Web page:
Wednesday, August 24, 2005

Necromancy

I assume that, as I’ve been lolling about in my dog days desuetude, you’ve been following the late summer blogospheric storm over yet another egregious lie penned by the New York Times’ resident Pinocchio, Paul Krugman. If not, National Review Online’s Donald Luskin summarizes the facts quite generously in “It’s the Truth that Counts”.
In a nutshell (the most appropriate of metaphors for Krugman’s little world), the Times’ columnist asserted (last Friday), in the context of a more voluminous and deranged rant, that in the aftermath of the 2000 election, “two different news media consortiums reviewed Florida’s ballots; both found that a full manual recount would have given the election to Mr. Gore.” As usual for Mr. Krugman, this is a lie of both commission and omission.
Consider what the member papers of the two consortia reported themselves:
On May 15, 2001, the USA Today’s Dennis Cauchon in “Newspapers’ Recount Shows Bush Prevailed” reported that “George W. Bush would have won a hand count of Florida’s disputed ballots if the standard advocated by Al Gore had been used, the first full study of the ballots reveals. Bush would have won by 1,665 votes — more than triple his official 537-vote margin — if every dimple, hanging chad and mark on the ballots had been counted as votes, a USA TODAY/Miami Herald/Knight Ridder study shows. The study is the first comprehensive review of the 61,195 ‘undervote’ ballots that were at the center of Florida’s disputed presidential election.”
Similarly, on April 4, 2001 in “Bush Still Wins Florida in Newspaper Recount” CNN revealed that “if a recount of Florida’s disputed votes in last year’s close presidential election had been allowed to proceed by the U.S. Supreme Court, Republican George W. Bush still would have won the White House, two newspapers reported Wednesday.
“The Miami Herald and USA Today conducted a comprehensive review of 64,248 ‘undercounted’ ballots in Florida’s 67 counties that ended last month.
“Their count showed that Bush’s razor-thin margin of 537 votes — certified in December by the Florida Secretary of State’s office — would have tripled to 1,665 votes if counted according to standards advocated by his Democratic rival, former Vice President Al Gore.”
With respect to the second consortium, the New York Times itself declared that “a comprehensive review of the uncounted Florida ballots from last year’s presidential election reveals that George W. Bush would have won even if the United States Supreme Court had allowed the statewide manual recount of the votes that the Florida Supreme Court had ordered to go forward. Contrary to what many partisans of former Vice President Al Gore have charged [my italics], the United States Supreme Court did not award an election to Mr. Bush that otherwise would have been won by Mr. Gore. A close examination of the ballots found that Mr. Bush would have retained a slender margin over Mr. Gore if the Florida court’s order to recount more than 43,000 ballots had not been reversed by the United States Supreme Court.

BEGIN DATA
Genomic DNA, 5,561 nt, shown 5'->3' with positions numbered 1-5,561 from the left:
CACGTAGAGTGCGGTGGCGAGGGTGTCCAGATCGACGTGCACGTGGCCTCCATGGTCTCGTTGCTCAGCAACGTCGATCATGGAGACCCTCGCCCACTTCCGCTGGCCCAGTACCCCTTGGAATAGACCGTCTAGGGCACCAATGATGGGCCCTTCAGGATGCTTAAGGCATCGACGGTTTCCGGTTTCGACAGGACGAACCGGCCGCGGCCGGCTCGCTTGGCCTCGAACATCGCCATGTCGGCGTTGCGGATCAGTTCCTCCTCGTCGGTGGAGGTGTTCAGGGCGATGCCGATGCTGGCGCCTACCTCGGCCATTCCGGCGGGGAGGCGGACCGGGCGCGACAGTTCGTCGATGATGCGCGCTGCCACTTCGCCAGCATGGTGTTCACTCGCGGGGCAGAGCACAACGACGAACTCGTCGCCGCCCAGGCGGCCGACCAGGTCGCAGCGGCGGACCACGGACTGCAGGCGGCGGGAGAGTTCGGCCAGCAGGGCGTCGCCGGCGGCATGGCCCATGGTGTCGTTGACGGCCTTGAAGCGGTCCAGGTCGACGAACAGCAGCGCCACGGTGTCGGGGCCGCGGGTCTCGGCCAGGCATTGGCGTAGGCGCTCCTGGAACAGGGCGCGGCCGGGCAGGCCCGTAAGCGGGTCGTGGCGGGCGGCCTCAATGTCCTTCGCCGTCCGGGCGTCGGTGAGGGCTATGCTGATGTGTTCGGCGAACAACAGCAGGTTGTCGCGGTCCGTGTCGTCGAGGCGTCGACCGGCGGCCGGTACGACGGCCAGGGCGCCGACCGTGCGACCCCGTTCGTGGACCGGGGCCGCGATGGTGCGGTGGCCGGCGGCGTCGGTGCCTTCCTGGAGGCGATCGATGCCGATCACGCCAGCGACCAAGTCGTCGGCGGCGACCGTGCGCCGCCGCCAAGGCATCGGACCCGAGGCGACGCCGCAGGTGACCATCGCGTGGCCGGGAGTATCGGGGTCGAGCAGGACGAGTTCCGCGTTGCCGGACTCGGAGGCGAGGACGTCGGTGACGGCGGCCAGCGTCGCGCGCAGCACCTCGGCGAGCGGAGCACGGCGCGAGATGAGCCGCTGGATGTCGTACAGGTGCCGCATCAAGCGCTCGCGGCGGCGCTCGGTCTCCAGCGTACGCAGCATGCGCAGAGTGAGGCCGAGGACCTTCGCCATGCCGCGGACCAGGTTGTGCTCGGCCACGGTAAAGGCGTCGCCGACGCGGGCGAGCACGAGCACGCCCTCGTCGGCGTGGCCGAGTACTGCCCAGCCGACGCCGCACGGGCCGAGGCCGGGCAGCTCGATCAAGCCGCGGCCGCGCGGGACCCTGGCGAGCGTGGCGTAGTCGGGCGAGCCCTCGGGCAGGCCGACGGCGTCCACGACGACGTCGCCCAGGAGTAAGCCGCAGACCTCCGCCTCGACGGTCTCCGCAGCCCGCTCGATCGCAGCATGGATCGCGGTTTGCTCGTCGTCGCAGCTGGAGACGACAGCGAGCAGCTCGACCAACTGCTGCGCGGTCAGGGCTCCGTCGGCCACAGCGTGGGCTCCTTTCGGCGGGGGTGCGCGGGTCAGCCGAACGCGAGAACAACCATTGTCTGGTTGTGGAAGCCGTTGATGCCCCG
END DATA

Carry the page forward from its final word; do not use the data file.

“Even under the strategy that Mr. Gore pursued at the beginning of the Florida standoff — filing suit to force hand recounts in four predominantly Democratic counties — Mr. Bush would have kept his lead, according to the ballot review conducted for a consortium of news organizations.”
Also reporting on this second conortium, CNN, in “Florida Recount Study: Bush Still Wins”, avowed that “a comprehensive study of the 2000 presidential election in Florida suggests that if the U.S. Supreme Court had allowed a statewide vote recount to proceed, Republican candidate George W. Bush would still have been elected president.” In particular, they observed, “suppose that Gore got what he originally wanted — a hand recount in heavily Democratic Broward, Palm Beach, Miami-Dade and Volusia counties. The study indicates that Gore would have picked up some additional support but still would have lost the election — by a 225-vote margin statewide.”
If you missed their analysis, Power Line’s John Hinderaker and American Thinker’s Richard Baer each have excellent and extensive commentaries on Krugman’s latest prevarications. Far more terse, but entertainingly wry, is Evan Coyne Maloney’s quick summary at Brain Terminal.

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